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Should You Charge Your Family For Using Your Professional Skills?

You probably won’t charge your dad for “fixing” his email, but what about building a website?

Should You Charge Your Family For Using Your Professional Skills?
[Photo: Flickr user Marco]

Your parents provided for you for at least two decades of your life, and your extended family helped support you in a variety of ways. So do you “owe” it to them to help them design a website? Proofread ad copy? Give legal advice? And if you do lend your professional services for free, is there a point where you should draw the line? Is it ever OK to charge your family?

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Career expert Alison Green (aka Ask A Manager) helps this reader come to terms with writing an invoice for his father.

I’m curious for your take on something that I don’t think is a big issue but some coworkers do. I have a background in design and currently work in a creative technology field. My dad recently started a new business; he hired a web developer to build his website, but the guy bailed before the job was done. I stepped in and helped my dad finish the site on a site-builder platform, and was able to customize an “out of the box” solution for him. We agreed that he’d pay me for the work. To put it in perspective, he paid me about 1/4 of what the other guy would have gotten in part because my solution wasn’t totally custom.

I have no problem charging my dad for design time, as I think my time is valuable and any other designer would charge for the same work. Designers already have enough trouble convincing clients that their work is valuable and worth a fair price. My coworkers, however, are horrified that I’m charging my father for my services at all. It’s not like I refused to do the work without pay, but they can’t believe I accepted his money.

What are your thoughts? We both agreed that I should be paid, and I don’t think being family automatically exempts someone from valuing my skill set. I’ve continued to slap logos on photos for him and haven’t charged him for that. It’s pretty easy to do, but it’s definitely something he would have to pay someone else to do since he can’t do it himself.


I think it’s none of your coworkers’ business. If you and your dad are both happy with this arrangement, that’s all that matters.

In general, though, I’d say that it’s pretty normal to do a small professional service for a family member for free. It would be weird to charge your mom for fixing her email settings or giving her decorating advice, even if you do either of those things professionally, but when it becomes a significant project, it’s totally reasonable to be paid for your work and your expertise.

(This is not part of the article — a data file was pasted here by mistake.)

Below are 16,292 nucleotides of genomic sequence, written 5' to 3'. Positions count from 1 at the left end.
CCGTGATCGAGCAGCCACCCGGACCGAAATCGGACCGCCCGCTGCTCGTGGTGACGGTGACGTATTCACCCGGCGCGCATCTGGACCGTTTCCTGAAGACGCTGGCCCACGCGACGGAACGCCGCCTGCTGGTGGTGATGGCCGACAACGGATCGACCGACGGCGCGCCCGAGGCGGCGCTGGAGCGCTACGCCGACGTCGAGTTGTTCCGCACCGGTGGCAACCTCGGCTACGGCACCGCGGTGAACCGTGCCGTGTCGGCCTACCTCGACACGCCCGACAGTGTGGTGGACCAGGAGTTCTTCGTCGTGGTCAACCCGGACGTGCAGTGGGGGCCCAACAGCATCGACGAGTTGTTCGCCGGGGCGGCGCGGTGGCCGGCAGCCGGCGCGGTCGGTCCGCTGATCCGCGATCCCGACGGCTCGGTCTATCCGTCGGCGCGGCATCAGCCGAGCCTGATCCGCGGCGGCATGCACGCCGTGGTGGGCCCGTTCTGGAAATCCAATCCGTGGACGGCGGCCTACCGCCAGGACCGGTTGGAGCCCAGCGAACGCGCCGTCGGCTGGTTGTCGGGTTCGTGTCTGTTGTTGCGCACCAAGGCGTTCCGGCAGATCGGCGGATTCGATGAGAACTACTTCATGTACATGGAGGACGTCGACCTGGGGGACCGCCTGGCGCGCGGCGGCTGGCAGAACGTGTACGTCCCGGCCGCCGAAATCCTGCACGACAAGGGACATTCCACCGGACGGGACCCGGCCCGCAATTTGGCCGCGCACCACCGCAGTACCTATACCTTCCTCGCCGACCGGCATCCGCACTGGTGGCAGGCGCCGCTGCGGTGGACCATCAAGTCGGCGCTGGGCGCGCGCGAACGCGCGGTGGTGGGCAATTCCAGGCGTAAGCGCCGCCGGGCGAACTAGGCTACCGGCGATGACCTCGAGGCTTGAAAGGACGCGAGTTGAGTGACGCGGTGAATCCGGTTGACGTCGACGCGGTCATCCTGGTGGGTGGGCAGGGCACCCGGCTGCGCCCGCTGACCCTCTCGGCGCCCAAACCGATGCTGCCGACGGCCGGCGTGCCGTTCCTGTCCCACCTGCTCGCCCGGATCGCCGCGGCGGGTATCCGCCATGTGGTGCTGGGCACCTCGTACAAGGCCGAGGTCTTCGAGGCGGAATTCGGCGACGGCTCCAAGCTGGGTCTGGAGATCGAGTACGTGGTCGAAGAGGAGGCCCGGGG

Of course, there are all kinds of other factors that go into this. If a family member has helped you out significantly for free–given you large sums of money, let you stay with them for a month while you looked for your own housing, put back-breaking labor into helping you move–it would be pretty tone-deaf to then turn around and charge them for your own help. Although even then, if you’re making a time investment significantly larger than the help they gave you, there’s an argument that you should be compensated . . . although I’d still probably discount pretty heavily and explain the amount of time the work will take you so that you’re both on the same page about your thinking.

It’s also reasonable to say something like, “I’d love to do that for you, but it would take significant time away from paying clients. I know it’s weird to charge a family member, so I’m not sure if you’d want to go that route or if it would be less weird to just find someone else to do the work.”

Plus, sometimes charging someone can avoid some of the issues that can crop up when doing free work for family (and friends). When you’re working for free, you might be rightly annoyed by requests for multiple rounds of revisions or other high-maintenance behavior, or you might find that they don’t understand that you’ll need to prioritize their project behind paying work.

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If the person compensates you, it can put you both on more familiar ground as far as expectations and boundaries go. It can also keep you from feeling resentful that everyone sees you as the free family lawyer/web designer/IT help/fill-in-the-blank. It can also come with its own murkiness too, though, as mixing money and family so often does.

There are also people who could never feel comfortable charging a family member, and that’s reasonable too.

But this is all theoretical. If this arrangement is working for you and your father, I say yay for you both (and yay for your dad for making it clear that he values your skills).

If you have a dilemma you’d like our panel of experts to answer, send your questions to AskFC@fastcompany.com or tweet us a question using #AskFC.

This article originally appeared on Ask A Manager and is reprinted with permission.

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